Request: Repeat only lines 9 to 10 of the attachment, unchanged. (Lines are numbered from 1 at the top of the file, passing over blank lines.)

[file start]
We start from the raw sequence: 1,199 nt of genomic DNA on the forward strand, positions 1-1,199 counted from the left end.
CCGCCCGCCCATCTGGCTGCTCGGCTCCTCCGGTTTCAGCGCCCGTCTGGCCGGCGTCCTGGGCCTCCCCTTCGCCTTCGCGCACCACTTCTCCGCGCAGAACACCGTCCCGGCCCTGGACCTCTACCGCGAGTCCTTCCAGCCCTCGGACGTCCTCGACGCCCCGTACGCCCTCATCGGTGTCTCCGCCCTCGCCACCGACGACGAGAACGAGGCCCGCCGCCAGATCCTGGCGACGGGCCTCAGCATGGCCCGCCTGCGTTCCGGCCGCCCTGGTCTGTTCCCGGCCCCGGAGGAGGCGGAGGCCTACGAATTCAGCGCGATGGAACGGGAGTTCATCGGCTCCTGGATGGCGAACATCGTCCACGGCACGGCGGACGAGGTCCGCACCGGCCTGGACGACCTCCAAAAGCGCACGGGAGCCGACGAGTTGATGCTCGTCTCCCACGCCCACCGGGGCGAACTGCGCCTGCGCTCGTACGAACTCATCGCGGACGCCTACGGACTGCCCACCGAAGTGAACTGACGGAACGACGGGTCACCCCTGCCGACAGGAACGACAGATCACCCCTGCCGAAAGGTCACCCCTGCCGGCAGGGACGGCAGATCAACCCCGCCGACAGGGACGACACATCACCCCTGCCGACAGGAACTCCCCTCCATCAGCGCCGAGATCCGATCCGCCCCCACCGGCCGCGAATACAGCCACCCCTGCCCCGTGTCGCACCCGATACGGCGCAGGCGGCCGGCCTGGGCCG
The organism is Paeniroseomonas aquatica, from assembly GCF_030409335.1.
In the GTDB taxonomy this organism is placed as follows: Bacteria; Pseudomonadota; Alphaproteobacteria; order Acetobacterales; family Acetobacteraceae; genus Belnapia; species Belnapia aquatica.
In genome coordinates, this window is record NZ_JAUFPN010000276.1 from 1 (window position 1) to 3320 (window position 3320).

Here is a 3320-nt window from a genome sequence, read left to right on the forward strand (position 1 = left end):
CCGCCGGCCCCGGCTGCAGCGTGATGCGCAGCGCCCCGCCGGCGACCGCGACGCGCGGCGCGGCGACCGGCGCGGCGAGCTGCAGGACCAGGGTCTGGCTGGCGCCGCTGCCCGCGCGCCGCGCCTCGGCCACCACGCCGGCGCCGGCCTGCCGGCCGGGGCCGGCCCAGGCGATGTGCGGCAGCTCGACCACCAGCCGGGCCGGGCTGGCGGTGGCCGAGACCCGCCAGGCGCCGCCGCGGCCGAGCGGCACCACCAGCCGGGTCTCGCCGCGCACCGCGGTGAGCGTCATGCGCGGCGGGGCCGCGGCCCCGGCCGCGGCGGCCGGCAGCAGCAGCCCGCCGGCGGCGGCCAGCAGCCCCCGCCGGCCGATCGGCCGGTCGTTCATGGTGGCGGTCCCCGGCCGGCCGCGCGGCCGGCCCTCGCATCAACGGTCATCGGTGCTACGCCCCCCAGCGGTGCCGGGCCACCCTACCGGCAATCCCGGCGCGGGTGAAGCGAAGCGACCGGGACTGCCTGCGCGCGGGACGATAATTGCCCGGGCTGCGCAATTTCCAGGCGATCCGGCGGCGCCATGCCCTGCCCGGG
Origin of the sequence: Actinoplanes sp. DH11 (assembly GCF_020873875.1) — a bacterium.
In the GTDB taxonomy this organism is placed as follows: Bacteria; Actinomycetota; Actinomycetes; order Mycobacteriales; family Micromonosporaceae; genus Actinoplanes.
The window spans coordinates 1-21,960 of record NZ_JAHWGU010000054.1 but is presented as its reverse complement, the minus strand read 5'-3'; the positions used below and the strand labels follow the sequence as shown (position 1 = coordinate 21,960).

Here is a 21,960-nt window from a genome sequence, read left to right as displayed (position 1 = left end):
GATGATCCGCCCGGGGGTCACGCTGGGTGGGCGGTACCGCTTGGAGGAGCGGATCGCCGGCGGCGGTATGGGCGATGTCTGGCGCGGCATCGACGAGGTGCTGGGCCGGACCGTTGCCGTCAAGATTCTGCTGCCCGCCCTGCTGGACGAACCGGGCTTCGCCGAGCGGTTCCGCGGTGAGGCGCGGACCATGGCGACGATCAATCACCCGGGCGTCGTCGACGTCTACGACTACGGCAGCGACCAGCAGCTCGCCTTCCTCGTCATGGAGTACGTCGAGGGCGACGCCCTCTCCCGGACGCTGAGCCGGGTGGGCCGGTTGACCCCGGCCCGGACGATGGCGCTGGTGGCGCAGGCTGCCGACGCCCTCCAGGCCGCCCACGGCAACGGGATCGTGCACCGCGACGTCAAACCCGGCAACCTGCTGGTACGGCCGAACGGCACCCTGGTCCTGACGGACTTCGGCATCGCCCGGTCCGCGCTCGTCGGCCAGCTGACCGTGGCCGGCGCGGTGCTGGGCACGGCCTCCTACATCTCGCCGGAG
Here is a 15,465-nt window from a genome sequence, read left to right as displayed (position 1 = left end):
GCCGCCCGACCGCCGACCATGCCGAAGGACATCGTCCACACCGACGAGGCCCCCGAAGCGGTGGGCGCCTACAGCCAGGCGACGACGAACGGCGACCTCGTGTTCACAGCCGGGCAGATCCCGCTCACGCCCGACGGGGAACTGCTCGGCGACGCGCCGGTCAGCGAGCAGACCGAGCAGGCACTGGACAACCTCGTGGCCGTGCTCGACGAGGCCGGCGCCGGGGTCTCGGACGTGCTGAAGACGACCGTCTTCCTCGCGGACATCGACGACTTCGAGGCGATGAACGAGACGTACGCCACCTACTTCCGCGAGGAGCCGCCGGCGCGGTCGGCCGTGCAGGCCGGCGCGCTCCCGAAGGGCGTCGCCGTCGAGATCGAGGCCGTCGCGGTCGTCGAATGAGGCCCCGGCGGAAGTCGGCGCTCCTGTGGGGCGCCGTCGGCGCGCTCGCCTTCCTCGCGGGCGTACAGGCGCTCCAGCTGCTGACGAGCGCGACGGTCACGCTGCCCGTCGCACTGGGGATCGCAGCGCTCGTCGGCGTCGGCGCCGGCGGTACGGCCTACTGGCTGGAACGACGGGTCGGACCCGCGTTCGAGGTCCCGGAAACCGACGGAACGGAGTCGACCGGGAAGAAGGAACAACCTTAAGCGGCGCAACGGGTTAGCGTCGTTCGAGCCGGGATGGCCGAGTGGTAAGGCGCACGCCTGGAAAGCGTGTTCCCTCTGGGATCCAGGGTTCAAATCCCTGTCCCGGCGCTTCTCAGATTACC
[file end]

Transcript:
In the GTDB taxonomy this organism is placed as follows: Bacteria; Actinomycetota; Actinomycetes; order Mycobacteriales; family Micromonosporaceae; genus Actinoplanes.
The window spans coordinates 1-21,960 of record NZ_JAHWGU010000054.1 but is presented as its reverse complement, the minus strand read 5'-3'; the positions used below and the strand labels follow the sequence as shown (position 1 = coordinate 21,960).